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|Comparing different shallow geophysical methods in a tidal estuary, Verdronken Land van Saeftinge, Western Scheldt, the Netherlands|
Missiaen, T.; Slob, E.; Donselaar, M.E. (2008). Comparing different shallow geophysical methods in a tidal estuary, Verdronken Land van Saeftinge, Western Scheldt, the Netherlands. Geol. Mijnb. 87(2): 151-164
In: Netherlands Journal of Geosciences = Geologie en Mijnbouw. Kluwer: Den Haag. ISSN 0016-7746, more
Estuaries; Geophysical exploration; Intertidal environment; Tidal flats; ANE, Netherlands, Westerschelde, Verdronken Land van Saeftinge [Marine Regions]; Marine; Brackish water
Tidal estuary; intertidal flat; land-sea boundary; shallow geophysics; Western Scheldt
|Authors|| || Top |
- Missiaen, T., more
- Slob, E.
- Donselaar, M.E.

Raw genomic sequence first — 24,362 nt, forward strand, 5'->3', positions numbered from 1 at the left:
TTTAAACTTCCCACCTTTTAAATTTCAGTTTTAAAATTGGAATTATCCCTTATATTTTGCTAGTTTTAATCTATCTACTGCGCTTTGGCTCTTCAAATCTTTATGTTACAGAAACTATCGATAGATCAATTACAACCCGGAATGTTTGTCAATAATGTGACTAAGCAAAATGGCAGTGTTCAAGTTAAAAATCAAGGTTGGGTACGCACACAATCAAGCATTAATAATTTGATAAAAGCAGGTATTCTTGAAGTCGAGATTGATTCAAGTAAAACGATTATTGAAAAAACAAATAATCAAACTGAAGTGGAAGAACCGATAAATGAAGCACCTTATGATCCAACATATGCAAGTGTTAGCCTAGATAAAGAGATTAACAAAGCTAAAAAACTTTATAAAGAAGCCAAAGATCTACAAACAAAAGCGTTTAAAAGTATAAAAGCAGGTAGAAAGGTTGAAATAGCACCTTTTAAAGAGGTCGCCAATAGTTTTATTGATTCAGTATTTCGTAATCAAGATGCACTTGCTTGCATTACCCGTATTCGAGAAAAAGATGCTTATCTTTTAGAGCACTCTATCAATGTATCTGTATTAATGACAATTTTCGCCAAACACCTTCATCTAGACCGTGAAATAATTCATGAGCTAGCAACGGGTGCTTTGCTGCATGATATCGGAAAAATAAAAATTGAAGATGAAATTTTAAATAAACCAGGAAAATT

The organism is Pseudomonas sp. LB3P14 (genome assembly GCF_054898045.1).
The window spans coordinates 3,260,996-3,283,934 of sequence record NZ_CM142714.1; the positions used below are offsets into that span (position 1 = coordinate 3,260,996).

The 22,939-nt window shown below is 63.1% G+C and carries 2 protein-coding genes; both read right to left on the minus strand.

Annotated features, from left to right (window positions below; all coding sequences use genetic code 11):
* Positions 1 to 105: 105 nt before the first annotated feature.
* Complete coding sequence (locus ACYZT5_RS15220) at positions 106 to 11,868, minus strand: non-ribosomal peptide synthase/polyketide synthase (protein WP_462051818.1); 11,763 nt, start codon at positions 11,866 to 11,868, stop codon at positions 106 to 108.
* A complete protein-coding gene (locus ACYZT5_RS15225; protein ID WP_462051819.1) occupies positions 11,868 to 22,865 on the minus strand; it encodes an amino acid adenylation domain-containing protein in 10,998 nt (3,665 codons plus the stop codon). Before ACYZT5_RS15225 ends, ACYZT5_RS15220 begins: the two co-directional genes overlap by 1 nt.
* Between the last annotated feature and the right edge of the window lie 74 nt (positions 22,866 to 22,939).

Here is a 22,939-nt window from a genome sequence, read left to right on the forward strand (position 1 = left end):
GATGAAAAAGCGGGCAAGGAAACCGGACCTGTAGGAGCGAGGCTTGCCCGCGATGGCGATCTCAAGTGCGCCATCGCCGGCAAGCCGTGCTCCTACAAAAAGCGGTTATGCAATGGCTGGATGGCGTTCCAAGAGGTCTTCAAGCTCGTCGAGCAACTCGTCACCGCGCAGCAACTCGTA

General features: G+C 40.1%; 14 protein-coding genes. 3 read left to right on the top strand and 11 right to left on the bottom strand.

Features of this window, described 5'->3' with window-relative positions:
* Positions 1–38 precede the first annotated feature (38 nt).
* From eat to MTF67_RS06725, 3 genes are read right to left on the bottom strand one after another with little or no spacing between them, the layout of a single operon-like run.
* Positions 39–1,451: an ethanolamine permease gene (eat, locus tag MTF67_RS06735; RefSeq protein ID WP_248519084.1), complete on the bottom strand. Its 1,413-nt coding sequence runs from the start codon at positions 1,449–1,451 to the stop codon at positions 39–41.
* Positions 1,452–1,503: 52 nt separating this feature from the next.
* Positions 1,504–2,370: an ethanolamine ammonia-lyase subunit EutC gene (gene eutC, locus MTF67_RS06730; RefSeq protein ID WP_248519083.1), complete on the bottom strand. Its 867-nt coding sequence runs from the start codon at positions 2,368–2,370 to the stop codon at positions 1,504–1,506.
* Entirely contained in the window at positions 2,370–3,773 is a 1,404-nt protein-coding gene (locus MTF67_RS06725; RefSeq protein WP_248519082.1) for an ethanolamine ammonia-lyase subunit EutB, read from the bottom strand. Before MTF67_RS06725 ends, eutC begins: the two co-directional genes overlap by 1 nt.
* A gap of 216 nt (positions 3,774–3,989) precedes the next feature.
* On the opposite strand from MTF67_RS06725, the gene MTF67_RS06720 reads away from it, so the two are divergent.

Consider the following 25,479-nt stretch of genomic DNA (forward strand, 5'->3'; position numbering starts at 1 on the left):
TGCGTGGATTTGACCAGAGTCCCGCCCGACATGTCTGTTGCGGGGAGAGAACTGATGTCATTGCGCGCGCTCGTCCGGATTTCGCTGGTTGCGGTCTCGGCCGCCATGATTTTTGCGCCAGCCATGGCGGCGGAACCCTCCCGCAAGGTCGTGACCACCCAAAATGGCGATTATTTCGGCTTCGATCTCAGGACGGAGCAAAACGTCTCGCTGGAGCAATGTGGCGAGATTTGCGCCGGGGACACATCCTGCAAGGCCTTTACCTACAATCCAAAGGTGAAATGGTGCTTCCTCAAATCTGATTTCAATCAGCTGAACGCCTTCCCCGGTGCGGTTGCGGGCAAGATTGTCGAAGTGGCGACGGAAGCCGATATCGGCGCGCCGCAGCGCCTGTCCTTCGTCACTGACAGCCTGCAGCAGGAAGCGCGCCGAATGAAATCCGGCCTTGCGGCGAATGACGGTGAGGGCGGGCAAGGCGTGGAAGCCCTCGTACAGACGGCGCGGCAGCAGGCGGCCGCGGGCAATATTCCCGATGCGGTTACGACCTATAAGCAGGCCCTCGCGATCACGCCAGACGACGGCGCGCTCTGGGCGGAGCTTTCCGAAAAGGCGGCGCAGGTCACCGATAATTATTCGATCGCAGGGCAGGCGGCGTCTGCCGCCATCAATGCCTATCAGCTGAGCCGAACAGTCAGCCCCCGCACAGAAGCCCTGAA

In order to validate existing models of sedimentation in active sedimentary environments, detailed stratigraphic information is indispensable. Near-surface geophysical methods provide a means to acquire high-resolution images of the stratigraphic succession in the shallow subsurface. Land-based and marine methods have been tested in the Verdronken Land van Saeftinge. This intertidal flat area is cut by numerous tidal gullies, and high tidal amplitudes enable the application of different techniques at various water levels. Data acquisition focused on the upper 10-20 m of the active sediment bodies. Applied techniques include high-resolution seismic acquisition, geo-electrical methods (DC resistivity), electromagnetic techniques, CPT, and manual drilling. In general the acoustic methods allowed more reliable and detailed interpretation of the sedimentary structures than the electric/electromagnetic methods. The latter suffered from the effect of tidal action and salt-water intrusion, and their application on land proved very strenuous. CPT and shallow cores provided valuable ground-truth information. The results clearly indicate that no single technique can provide all the answers. Only an integrated use of (complementary) methods will allow getting a better grip on the sedimentary architecture and preservation potential in active estuarine sedimentary environments.